Decentralized finance is widely billed as the future of the financial world. This is largely due to the ever-growing range of protocols and tools that allow users to leverage digital assets for ever-more innovative and useful purposes — with speed and efficiency that legacy technologies simply can’t match.
Up until now, there has been a disconnect between the realms of DeFi and the real world. Because these protocols can only be accessed using cryptocurrencies, they are largely inaccessible to investors of more traditional assets.
This creates a problem when you consider that decentralized technology is generally built to empower the people — but few people are willing to interact with assets and protocols they aren’t at least somewhat familiar with. This can be demonstrated by the surprising lack of cryptocurrency support among retailers – despite the fact they generally look to make it as easy to pay as possible.
But this gap may be set to close, as a new generation of DeFi platforms looks to incorporate real-world and traditional assets into their utility — making them not only more accessible and intuitive to use, but also more capable.
One platform, known as BondAppétit is one such example of a platform bringing real-world assets to DeFi by providing the first stablecoin backed by real-world debt instruments. Initially, these will include fixed income securities of stable companies, but will eventually grow to include other bonds and asset classes.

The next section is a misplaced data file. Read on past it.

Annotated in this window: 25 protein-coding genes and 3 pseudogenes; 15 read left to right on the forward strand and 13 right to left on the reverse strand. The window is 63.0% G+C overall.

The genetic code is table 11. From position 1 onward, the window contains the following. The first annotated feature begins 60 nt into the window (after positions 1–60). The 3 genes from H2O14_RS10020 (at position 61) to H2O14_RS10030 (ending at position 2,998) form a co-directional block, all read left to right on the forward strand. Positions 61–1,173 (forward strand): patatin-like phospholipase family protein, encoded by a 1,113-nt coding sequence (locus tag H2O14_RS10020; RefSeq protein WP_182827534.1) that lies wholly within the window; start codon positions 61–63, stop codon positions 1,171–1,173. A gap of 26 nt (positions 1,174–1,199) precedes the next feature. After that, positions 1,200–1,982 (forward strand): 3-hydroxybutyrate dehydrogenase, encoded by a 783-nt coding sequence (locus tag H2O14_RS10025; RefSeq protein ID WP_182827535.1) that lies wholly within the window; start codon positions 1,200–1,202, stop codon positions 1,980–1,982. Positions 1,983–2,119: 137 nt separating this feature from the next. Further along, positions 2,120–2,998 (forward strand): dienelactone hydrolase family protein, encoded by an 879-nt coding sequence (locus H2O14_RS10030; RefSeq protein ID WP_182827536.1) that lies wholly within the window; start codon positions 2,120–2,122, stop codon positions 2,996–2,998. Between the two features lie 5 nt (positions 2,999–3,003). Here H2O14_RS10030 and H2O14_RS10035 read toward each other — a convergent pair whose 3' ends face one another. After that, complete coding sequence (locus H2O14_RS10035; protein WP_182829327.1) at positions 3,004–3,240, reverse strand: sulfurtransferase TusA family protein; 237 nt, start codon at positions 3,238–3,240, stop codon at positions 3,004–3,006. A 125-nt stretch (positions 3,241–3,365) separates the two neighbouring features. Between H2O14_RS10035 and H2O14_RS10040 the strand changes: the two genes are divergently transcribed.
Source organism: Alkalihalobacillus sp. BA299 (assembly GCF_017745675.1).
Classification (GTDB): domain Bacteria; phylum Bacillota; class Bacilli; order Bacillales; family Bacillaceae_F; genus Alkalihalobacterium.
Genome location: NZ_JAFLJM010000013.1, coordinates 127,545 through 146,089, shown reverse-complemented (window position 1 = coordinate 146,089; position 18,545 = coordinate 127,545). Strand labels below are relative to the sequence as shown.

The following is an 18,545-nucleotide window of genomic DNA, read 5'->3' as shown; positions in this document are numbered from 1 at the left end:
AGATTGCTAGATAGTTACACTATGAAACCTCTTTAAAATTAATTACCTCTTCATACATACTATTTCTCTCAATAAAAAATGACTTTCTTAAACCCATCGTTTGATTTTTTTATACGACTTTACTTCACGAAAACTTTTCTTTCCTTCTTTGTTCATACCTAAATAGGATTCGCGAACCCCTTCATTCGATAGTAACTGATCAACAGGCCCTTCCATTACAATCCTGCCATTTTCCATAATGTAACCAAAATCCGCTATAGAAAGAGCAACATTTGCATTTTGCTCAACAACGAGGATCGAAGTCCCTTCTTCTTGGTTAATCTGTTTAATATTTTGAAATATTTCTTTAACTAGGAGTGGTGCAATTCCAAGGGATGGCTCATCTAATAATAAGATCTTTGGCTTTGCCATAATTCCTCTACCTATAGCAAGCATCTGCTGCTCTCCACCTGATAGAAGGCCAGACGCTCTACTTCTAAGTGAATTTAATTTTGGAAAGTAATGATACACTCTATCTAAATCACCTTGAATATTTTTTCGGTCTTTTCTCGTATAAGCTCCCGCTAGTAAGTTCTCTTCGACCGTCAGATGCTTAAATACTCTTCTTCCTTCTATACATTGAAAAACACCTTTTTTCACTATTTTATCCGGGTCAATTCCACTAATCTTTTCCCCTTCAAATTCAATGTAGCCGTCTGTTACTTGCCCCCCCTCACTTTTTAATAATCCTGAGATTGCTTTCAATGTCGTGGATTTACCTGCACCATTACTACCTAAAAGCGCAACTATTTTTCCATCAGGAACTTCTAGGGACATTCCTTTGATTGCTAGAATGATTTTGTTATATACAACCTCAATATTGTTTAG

BondAppétit allows for the creation of a new type of stablecoin, known as USDap, which is able to maintain its peg to the US dollar (USD) without the need for over-collateralization. Since stablecoins are one of the most commonly used DeFi products, BondAppétit may be among the first platforms to bridge real-world assets with DeFi.
Convergence is another platform looking to bring more traditional assets into the DeFi arena — albeit using a completely different approach. It takes security tokens, i.e. tokenized representations of traditional securities and assets (like pre-IPO shares and real estate), and then wraps them into something known as a Wrapped Security Token (WST).
These WSTs can then be traded on its internal marketplace or be composed within the broader DeFi landscape — thereby allowing users to leverage real-world assets on various DeFi protocols and platforms.
But Convergence isn’t the only one potentially bringing the benefits of real-estate to the blockchain. A whole range of platforms is now beginning to experiment with tokenized real-estate, including LABS and realT — both of which want to open up real estate investments to cryptocurrency users.
There’s even a platform, known as KIRA Network, that takes it one step further, by allowing users to stake their assets, whether that be regular cryptocurrencies, stablecoins, tokenized real-estate, derivative tokens, or anything else to earn staking rewards. While staked, these assets are represented 1:1 with KIRA Network derivative tokens, which can be used throughout the Ethereum DeFi ecosystem — ensuring users maintain the full liquidity of their assets while still earning a return.
Join us now!https://t.co/5abkyPgF7K
— KIRA Network (@kira_core) April 9, 2021
With more and more platforms looking to make using real-world asset-backed tokens a thing, it might not be long until cash, stocks, bonds, commodities, and other traditional financial instruments are universally recognized throughout the DeFi landscape — whether through wrapped tokens, synthetics, or some other yet to be invented technology.
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